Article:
Estimating Total Welding Costs

Keeping your welding costs low goes far beyond buying the lowest priced wire available. Regis Geisler of Lincoln Electric analyzes how welding processes that increase deposition rate and increase productivity will reduce the largest component of welding costs – labor and overhead.

Keeping your welding costs low goes far beyond buying the lowest priced wire available. You must analyze how welding processes that increase deposition rate and increase productivity will reduce the largest component of welding costs – your labor and overhead. Here’s how to do it.

Q: In order to keep welding costs as low as possible, shouldn’t I just select the lowest price wire available?

A: There are several factors that need to be considered when determining the overall cost of welding. Of course, the most obvious factor is the cost for the consumables (electrode and shielding gas or flux). The less obvious (and frequently overlooked) cost is the labor and overhead expenditure that can be allocated to the actual process of welding.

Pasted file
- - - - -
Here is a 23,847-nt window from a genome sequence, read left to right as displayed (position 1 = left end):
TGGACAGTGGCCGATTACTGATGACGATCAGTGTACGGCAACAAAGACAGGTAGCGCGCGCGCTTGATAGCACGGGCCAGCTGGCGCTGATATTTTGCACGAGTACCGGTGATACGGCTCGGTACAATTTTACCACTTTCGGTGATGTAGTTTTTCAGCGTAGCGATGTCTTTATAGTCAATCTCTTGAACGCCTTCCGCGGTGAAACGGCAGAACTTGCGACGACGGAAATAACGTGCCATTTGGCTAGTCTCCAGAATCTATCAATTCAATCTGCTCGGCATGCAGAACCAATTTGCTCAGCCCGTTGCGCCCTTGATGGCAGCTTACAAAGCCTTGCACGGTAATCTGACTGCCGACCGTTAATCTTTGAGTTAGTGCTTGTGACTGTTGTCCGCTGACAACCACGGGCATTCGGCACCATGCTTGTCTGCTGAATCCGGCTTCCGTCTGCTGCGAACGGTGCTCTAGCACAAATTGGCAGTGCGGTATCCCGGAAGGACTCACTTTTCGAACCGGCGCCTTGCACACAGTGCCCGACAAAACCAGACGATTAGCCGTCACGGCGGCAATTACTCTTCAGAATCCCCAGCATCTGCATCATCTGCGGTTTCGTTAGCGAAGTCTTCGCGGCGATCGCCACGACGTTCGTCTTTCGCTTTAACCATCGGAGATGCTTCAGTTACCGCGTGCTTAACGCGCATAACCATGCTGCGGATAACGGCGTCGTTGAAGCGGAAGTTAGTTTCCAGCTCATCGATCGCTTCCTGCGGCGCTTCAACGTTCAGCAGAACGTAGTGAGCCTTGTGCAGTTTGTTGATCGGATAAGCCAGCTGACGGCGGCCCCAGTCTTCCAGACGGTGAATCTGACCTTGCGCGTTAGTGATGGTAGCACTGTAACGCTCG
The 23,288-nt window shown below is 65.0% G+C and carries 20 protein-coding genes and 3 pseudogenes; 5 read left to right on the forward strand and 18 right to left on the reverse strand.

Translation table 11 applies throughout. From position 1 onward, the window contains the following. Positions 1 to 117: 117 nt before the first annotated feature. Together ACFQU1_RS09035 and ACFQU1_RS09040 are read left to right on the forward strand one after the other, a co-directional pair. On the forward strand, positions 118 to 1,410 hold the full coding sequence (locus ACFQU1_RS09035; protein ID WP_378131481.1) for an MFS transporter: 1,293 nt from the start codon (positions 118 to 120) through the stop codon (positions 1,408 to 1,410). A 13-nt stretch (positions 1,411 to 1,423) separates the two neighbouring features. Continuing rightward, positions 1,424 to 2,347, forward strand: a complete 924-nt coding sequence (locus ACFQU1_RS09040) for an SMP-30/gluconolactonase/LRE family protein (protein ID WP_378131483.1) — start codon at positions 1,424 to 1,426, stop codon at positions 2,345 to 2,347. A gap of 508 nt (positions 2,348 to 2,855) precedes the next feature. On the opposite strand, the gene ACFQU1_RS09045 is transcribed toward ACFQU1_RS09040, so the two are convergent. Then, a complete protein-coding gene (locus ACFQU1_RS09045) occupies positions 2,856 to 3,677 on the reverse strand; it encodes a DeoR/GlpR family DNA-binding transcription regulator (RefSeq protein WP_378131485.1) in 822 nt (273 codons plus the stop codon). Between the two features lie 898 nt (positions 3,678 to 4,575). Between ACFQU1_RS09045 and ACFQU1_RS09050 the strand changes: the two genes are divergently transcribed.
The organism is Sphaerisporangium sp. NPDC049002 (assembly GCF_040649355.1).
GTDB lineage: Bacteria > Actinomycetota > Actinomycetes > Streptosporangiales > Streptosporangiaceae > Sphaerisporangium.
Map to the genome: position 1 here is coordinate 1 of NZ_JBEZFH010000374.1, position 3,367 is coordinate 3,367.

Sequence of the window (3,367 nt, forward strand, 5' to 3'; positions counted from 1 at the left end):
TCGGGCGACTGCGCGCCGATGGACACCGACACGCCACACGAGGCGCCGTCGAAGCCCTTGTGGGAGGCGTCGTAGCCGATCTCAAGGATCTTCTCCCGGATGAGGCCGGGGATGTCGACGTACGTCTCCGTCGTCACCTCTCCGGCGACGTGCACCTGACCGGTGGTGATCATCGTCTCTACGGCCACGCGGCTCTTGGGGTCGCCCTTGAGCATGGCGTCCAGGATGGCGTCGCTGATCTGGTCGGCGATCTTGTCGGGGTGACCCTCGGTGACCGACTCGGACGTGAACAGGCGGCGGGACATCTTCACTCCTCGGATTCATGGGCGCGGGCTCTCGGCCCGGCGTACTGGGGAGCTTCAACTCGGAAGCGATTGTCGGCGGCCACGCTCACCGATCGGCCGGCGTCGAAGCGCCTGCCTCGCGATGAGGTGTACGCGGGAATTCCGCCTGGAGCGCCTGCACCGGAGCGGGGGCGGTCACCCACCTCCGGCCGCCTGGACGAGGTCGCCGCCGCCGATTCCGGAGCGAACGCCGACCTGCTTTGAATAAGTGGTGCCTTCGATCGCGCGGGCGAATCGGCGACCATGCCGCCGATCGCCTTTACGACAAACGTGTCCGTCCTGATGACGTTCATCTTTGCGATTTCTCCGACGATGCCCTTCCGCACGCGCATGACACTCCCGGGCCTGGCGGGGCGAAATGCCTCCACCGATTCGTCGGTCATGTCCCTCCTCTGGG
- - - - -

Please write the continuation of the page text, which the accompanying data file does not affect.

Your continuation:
However, as will be shown in our example, the labor and overhead portion of the actual cost of welding is generally between 60 percent to 70 percent of the total cost. So selecting an electrode that improves productivity (by increasing deposition rates) is far more important that selecting an electrode with a lower cost. A process to determine the total costs of welding will be outlined below.

Using an arbitrary $50 labor and overhead rate and the “market list price” for a wide range of welding consumables, an estimation of the cost for one pound of deposited weld metal is listed in Table 1. Five different operating factors were used (the lowest being 20 percent and the highest 60 percent), where operating factor is defined as the percentage of a welder’s time that he is actually welding. For the GMAW, FCAW-G and MCAW processes, a rate of $0.20 per cubic foot was used for shielding gas costs.